A Brooklyn jury found the father of Najibullah Zazi guilty of conspiracy and obstruction of justice at a trial detailing the disintegration of a working-class family of Afghan-Americans amid chilling allegations of homegrown terror.
The verdict came on the second day of deliberations. Sentencing is set for Dec. 2.
The case featured the testimony of two other family members who pleaded guilty and agreed to testify for the government to stave off stiff prison terms. They detailed the family's failure to acknowledge Zazi as a budding terrorist and its clumsy attempts to protect him once his plot fell apart.
The father, Mohammed Wali Zazi, is guilty of "lying and convincing others to lie to investigators and the grand jury, and destroying incriminating evidence that was crucial to the FBI's investigation," Assistant U.S. Attorney Melissa Marrus said in closing arguments.
Deborah Colson, one of the attorneys for the 55-year-old former cab driver from Colorado, argued cooperating family members "falsely accused our client, Mr. Zazi, just to save themselves."
At trial, a cousin of Najibullah Zazi told jurors that while living in Pakistan he had introduced Zazi to a cleric there who arranged for Zazi and two childhood friends from Queens to get explosives and other instruction at an al-Qaida outpost.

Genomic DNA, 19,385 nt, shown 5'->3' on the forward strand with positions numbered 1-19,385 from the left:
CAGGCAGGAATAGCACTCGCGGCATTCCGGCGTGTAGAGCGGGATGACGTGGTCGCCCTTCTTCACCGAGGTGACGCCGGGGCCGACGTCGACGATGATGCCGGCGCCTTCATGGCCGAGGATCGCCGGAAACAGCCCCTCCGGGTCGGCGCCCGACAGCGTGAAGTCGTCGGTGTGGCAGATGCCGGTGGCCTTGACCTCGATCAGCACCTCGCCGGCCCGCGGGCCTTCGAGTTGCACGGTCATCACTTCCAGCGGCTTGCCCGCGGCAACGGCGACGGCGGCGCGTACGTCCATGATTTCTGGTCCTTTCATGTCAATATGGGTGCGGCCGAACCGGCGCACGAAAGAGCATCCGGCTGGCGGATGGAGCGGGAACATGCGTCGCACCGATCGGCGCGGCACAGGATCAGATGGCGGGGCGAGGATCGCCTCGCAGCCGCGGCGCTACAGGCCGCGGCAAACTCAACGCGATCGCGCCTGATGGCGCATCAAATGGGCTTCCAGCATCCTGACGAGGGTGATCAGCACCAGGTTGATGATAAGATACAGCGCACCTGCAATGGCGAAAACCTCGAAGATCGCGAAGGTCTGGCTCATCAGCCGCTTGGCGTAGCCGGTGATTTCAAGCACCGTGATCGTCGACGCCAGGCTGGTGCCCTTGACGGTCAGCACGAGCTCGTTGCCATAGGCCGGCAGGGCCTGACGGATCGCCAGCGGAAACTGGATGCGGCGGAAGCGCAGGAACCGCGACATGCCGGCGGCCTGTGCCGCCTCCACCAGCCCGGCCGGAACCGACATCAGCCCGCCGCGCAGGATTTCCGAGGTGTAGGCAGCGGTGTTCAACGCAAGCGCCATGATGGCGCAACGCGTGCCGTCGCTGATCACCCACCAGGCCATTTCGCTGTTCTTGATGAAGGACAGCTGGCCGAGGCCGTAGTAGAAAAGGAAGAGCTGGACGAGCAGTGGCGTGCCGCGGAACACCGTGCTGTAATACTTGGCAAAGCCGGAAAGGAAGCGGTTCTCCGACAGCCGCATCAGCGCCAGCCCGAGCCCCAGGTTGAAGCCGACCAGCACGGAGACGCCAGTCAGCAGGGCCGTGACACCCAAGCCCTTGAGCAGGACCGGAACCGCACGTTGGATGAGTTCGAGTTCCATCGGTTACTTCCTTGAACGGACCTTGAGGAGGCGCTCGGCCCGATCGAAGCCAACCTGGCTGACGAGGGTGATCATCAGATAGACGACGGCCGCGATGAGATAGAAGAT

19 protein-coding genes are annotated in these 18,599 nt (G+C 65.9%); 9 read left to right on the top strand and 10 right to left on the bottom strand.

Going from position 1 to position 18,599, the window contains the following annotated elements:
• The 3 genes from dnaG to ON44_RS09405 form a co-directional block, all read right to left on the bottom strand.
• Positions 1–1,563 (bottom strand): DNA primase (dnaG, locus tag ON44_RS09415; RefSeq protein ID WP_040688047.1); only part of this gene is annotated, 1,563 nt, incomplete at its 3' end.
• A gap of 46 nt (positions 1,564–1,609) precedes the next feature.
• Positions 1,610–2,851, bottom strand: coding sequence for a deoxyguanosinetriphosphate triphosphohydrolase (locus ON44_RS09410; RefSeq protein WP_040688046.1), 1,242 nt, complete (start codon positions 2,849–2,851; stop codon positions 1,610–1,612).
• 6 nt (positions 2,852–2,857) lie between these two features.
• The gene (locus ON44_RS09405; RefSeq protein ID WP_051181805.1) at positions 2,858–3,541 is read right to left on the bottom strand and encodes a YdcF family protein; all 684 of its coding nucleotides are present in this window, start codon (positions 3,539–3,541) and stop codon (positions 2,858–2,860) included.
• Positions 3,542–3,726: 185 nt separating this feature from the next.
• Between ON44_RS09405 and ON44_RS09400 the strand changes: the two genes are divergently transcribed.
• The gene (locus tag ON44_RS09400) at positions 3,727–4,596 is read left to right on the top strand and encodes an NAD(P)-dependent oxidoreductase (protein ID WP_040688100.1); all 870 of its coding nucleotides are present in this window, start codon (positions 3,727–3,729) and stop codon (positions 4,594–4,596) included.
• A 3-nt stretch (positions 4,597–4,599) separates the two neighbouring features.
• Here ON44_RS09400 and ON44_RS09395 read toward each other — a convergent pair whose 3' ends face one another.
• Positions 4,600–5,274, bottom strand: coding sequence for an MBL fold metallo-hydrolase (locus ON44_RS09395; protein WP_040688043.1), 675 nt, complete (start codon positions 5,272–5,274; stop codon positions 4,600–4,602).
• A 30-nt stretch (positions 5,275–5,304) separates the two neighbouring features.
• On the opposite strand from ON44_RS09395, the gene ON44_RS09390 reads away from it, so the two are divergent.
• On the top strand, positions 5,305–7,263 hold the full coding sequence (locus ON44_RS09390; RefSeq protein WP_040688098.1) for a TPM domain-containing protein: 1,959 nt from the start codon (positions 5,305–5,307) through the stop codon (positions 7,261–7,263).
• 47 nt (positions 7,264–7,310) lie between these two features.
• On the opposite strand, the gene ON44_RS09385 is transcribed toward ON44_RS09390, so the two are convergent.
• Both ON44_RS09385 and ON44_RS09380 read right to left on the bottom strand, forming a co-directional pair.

Zazi admitted in a guilty plea last year that he returned from Pakistan to his family's Denver-area home to practice cooking up homemade bombs using chemicals extracted from beauty supplies. He then drove to New York City in September 2009 with plans to attack the subway system in a "martyrdom operation" before he learned he was being watched by FBI and fled back to Colorado.
The defendant's nephew and brother-in-law both testified how the FBI and immigration agents put the squeeze on the Zazi clan as soon as the plot unraveled.
When it became clear Najibullah Zazi was a suspect and family members were getting grand jury subpoenas, the cousin said "Uncle Wali" recruited him to get rid of plastic containers of peroxide and other evidence. The family agreed to code name the chemicals "medicine" in case the FBI was eavesdropping, he said.
He also claimed his uncle admonished the family, "If anybody asks questions, tell them we don't know nothing."
The brother-in-law recalled coming across Zazi's stockpile of bomb-making materials in his garage two months before Zazi set the plot in motion and confronting him by asking, "What the hell is this?" But he also claimed he wasn't suspicious enough to report it.
The elder Zazi's lawyers argued recorded phone calls showed the brother-in-law had a vendetta against their client because he believed the terror case had ruined his life. On one, he was overheard saying, "To hell with Najibullah Zazi."
The defense also accused the government of using testimony about the origins and aftermath of the subway bomb plot as a diversion.
"This is not Najibullah Zazi's case," Colson said. "The government put in all that evidence because they wanted to scare you."
She called her client "a proud, hard-working American citizen" who was shocked to learn his son was a jihadist.
The father "will have to live with that knowledge about his son for the rest of his life," she said. "It has broken his family apart, and it has broken him too."